And for a bit of variety, this is Toaster with no turtle! Made from a lovely lilac marled sweatshirting from MyFabrics, with matching ribbing for the hem and cuff bands. I’m very into both cropped sweatshirts and pastel colours at the moment – rather new for me but I think these tones are actually pretty good on my colouring – so this sweater is ticking a lot of boxes.

Do you like my Pusheen mermaid socks :D

These trousers are the Style Arc Joni. I made these for a very specific use case: when you get home from work and immediately have to shrug off your awful constricting day clothes – lovely and well-fitting and handmade as they may be – and wriggle back into super comfy but definitely indoor-appropriate-only sweats or pyjamas. This pattern attracted me because they’re a bit elevated from basic track pants by the twisted lower leg seams, faux topstitched fly and little front tucks, but still pyjama-comfortable.

This pattern is easy as pie, only made a little more tricky by the drapey and stretchy quality of the fabric I used – a luxurious modal terry again from MyFabrics, again with matching ribbing for the waistband and cuffs. I’m a convert to investing in proper ribbing, it really makes it easier to get nice snug cuffs and neckbands and I think makes projects look more RTW.

I made them exactly as patterned with no fitting alterations; I could stand to take an inch or so off the leg but I don’t mind the slight slouch around the deep cuff that the extra length brings. I think I could even get away with wearing these to work on a casual/hungover sort of day. Come at me, winter!

P.S This post’s title refers to one of my favourite anecdotes

Lovely Lander

I made up True Bias’ new Lander pants pattern last weekend. I was sort of disappointed when I first finished sewing them, but a few little tweaks and I’m really digging them now.

I originally made these up in the full length, which is what threw me off knowing if I liked them or not. I was really hoping to like them in full length as I’m not sure how to translate my many pairs of cropped pants into the winter, and I find my previously-trusty skinnies really uncomfortable after a summer of breezy culottes! But alas, in the full length I couldn’t shake terrible 90s connotations of bootcut pants, especially in black as they reminded me of trousers I had to wear when I waitressed… they didn’t actually look awful, but I tried on a few pairs of shoes to test the styling and just couldn’t imagine wearing them much. So I took a few inches off and they were transformed into something I’m much more comfortable with.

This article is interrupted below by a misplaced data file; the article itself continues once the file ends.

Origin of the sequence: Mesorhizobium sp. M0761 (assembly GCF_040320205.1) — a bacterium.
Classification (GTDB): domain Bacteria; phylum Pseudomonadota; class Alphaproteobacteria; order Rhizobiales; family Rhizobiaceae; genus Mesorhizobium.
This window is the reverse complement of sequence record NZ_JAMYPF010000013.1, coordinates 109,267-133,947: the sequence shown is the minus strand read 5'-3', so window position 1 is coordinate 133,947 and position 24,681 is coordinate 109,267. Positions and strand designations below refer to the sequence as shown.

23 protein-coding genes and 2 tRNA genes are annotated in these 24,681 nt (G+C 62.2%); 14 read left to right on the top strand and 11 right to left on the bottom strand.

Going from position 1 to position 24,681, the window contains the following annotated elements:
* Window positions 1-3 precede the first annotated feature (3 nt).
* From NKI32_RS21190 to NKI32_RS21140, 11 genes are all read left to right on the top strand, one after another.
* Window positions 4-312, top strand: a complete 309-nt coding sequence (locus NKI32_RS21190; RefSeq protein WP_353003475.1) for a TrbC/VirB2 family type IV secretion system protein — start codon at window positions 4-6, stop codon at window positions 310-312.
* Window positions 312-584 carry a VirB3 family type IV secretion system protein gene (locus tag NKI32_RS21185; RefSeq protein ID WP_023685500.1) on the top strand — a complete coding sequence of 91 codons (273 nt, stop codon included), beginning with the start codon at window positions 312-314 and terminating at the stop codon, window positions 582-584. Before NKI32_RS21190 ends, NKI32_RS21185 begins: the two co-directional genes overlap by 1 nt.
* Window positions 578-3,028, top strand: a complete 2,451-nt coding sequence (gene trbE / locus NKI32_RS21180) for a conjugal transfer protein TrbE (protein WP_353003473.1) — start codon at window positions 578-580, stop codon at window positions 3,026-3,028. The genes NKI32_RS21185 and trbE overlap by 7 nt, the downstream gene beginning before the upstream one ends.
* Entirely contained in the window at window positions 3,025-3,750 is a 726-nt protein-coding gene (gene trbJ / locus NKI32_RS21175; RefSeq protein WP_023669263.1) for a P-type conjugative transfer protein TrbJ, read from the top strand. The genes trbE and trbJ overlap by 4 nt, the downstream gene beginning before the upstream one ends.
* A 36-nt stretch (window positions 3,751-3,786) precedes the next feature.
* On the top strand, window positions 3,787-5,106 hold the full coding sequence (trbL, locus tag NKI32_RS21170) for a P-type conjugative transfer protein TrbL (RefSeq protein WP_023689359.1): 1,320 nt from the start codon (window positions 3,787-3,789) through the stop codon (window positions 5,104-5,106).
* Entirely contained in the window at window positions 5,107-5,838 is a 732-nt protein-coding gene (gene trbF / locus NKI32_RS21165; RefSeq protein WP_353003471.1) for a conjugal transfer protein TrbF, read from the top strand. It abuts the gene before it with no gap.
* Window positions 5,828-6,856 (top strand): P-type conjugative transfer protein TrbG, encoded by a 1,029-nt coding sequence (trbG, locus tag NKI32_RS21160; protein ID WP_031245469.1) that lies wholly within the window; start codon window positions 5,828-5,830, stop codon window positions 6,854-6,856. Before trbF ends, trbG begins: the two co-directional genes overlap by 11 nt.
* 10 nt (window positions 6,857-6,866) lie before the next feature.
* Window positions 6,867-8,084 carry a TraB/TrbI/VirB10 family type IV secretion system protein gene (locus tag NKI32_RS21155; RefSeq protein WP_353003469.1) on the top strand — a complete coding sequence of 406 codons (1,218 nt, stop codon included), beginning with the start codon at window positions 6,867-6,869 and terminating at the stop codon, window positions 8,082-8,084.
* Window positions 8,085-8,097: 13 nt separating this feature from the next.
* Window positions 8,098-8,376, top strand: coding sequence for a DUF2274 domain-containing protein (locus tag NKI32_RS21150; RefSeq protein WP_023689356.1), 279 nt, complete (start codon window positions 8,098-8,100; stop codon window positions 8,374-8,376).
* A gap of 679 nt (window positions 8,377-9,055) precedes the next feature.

The Lander’s key features are delightfully practical roomy patch pockets plus the exposed button fly, which as well as looking super cool was pretty fun to construct. Much easier than I was expecting and much more straightforward than a zip fly, although if you noticed I did manage to sew it backwards (a mirror image to what it should be), doh. You do end up with a lot of layers and seam allowances sandwiched in there, so it was a bit tricky to make the buttonholes and finish the waistband edges neatly. Next time I may cut-on the fly underlap to the front pant piece to reduce one of the seams.

I used some sweet rose-stamped jeans buttons that I’ve had kicking around for a while. They were cheap and don’t feel 100% secure, so I’m a little worried one might pop off at an inopportune moment. I did give them a good tug and they held out on my first day’s wear though so fingers crossed.